The middle section, over a quarter of the entire length, was the living quarters.  It was a spinning drum with three decks around the cylinder.  The outer deck had the highest “gravity”, and housed the exercise areas, cafeteria, recreation spots and other living places.  The next level in was for the sleeping quarters, shower rooms, and other related spaces.  The innermost deck was office and storage space.  In the center was a tube that led to the nonrotating sections of the ship.

The sleeping area was quiet as Captain Martinez passed through.  There were no people in the halls.  She reached the ladder and pulled herself up.  Each rung was easier as she approached the center.  The business deck, usually a hub of activity, was empty.  She reached the tube and waited for the opening to come around again. She flitted in and pushed hard against the far wall, both killing her spin and propelling herself forward.

“Too slow, too slow,” she thought to herself as she passed through the tube.  After just a handful of seconds she used her foot against the wall to slow down.

In the forward section of the ship she made her way towards the observation deck.  She could hear the music, which was growing louder as she approached.  She tried to block it out, but it was overwhelming.  Crew members, staring vacantly, blocked her way.  She pushed them, sending them on trajectories around the ship.

Once on the observation deck she could see the alien planet glowing blue through the windows, looking like home. The music was pulsing through her, a voice singing, “Stop the engines from firing.  Put us into orbit.”

She reached the manual shutter release which would close the blast shields.  The music was loud in her head.  “Stop the engines, and put us into orbit.”   The lever was heavy and she had little leverage in the non-gravity section, but was able to flip it to unlock the mechanism.

“Now!  Stop the countdown.  Put the ship into orbit.  Do it!”

Her hands were shaking as she reached the final controls.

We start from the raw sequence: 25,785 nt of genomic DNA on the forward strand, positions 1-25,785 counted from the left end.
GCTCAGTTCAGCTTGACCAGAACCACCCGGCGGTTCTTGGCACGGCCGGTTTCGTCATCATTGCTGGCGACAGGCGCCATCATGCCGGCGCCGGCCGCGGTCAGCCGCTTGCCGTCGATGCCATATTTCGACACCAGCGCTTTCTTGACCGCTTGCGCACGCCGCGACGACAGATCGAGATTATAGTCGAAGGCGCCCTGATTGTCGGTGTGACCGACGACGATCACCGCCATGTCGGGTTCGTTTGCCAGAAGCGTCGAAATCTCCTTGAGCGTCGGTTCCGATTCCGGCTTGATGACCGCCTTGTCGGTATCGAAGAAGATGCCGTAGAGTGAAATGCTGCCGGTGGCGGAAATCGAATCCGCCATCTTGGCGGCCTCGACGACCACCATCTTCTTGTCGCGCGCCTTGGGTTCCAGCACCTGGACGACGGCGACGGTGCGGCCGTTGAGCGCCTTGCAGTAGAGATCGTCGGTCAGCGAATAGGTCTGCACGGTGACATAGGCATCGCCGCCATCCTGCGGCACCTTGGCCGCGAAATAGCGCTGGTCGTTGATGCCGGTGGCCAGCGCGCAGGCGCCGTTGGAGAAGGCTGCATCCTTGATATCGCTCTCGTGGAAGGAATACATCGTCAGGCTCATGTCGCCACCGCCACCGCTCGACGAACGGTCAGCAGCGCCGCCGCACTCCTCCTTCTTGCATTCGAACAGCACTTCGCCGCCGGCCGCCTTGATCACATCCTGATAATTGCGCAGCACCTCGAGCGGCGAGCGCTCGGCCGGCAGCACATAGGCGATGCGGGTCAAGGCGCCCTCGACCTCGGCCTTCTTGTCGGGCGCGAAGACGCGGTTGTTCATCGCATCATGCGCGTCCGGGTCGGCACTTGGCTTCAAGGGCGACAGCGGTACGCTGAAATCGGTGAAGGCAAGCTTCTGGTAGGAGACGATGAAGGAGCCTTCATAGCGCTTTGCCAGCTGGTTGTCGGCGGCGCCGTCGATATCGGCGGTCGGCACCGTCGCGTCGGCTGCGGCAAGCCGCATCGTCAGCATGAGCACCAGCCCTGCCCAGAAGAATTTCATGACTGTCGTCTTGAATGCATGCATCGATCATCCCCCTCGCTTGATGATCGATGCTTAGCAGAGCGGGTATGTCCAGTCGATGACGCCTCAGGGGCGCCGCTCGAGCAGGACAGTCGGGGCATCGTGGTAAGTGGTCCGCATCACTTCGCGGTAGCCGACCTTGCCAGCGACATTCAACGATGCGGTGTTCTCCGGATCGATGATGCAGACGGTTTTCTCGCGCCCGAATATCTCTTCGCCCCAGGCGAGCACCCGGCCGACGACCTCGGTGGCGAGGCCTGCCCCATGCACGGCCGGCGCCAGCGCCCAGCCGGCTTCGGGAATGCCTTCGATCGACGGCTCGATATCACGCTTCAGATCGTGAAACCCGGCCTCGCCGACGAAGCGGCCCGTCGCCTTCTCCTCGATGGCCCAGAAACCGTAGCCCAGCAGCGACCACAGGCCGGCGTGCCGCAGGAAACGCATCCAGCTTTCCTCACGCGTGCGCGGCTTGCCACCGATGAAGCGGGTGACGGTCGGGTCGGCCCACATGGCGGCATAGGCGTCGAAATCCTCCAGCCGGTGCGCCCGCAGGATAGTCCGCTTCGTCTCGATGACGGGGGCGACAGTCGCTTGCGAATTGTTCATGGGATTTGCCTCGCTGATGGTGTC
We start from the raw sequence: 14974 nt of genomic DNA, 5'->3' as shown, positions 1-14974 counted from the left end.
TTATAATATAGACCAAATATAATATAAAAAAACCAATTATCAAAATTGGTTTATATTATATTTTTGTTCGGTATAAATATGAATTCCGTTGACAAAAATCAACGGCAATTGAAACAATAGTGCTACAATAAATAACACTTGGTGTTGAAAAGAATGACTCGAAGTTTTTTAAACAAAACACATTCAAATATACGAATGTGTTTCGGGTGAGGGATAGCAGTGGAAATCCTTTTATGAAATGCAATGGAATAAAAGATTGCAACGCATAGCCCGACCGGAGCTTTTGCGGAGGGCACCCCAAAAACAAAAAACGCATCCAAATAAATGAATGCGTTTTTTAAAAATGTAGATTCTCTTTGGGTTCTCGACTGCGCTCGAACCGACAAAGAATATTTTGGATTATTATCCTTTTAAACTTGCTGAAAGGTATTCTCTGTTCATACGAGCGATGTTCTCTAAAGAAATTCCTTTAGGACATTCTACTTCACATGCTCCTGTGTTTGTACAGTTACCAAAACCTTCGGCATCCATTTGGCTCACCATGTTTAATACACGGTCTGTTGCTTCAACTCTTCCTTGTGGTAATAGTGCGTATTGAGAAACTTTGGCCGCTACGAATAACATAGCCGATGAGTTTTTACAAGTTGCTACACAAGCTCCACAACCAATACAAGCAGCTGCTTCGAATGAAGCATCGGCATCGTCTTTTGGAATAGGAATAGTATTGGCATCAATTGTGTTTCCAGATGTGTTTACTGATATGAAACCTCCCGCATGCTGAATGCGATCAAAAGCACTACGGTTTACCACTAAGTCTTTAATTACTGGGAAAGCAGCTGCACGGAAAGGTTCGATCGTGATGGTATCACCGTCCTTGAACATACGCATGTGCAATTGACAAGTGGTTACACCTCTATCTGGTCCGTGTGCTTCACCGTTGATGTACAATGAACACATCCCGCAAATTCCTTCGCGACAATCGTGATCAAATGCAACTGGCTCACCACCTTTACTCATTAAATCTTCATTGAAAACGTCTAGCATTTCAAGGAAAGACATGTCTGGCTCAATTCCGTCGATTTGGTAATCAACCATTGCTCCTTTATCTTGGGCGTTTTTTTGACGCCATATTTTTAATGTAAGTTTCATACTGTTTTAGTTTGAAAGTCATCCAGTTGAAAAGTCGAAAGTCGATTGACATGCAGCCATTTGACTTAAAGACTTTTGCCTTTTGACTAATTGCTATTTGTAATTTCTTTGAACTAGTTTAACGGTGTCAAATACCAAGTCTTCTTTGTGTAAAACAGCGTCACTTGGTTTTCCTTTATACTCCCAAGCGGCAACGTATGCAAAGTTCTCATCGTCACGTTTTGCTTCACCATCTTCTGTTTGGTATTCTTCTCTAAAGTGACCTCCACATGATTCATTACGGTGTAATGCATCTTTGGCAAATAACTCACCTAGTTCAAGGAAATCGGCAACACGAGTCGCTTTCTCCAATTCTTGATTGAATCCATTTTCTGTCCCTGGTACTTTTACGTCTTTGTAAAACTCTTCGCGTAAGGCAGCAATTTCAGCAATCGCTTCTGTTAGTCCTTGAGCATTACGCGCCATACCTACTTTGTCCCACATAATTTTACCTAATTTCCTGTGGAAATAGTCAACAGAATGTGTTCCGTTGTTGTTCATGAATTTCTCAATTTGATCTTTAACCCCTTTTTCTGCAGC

A large hand fell onto hers and pulled.  Mike Dickson massed three times more than her.  He smiled, but his eyes were vacant.

“I’ll apologize when you come to,” she said as her foot hit his head.  He flipped away from her, spinning feet over head over and over.  She didn’t watch, she had more important things to do.

She reached out.

The music hit a feverish pitch.

“Stop, stop!  You are killing everyone!  You are shirking your responsibility!   It is your responsibility to keep them safe and YOU – ARE – KILLING – THEM!  STOP!!!”

Her hand jerked back impulsively.  The music was ripping at her soul.  With tears in her eyes she reached out again and tripped the blast shields to close.  Her hand was numb and she couldn’t be sure.  Did she get them?  Through the tears she could see the screens coming from the edges, closing off the sky, blotting out the sight of the planet.  The music grew less and less as the glass wall shrank.

With a shudder, the blast shields were closed and the music was mostly shut out.  The crew members began to wake from their open-eyed trance.  In the distance, she could hear the muted song.

Along with the crew, the mighty engines awoke and everything was pushed to the back.  The roar filled the ship, drowning out any other noise.

Captain Verónica Martinez could feel the force of the music ripped away from the hull right when it should have been the strongest.  She felt the weight of worlds drop from her as her own weight returned under the acceleration.

They were free.

There would be no returning to the planet that dwindled behind them at over 250,000 km every second.

 

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10 thoughts on “Siren’s Song

  1. Pingback: If We Were Having Coffee on the 4th of March, 2017 | Trent's World (the Blog)

        1. trentpmcd Post author

          Maybe they are just misunderstood and want a little company, being all alone out in interstellar space and all. I was thinking along the lines of Odysseus’ run in with some singing creatures, perhaps mermaids…

          Liked by 1 person

          Reply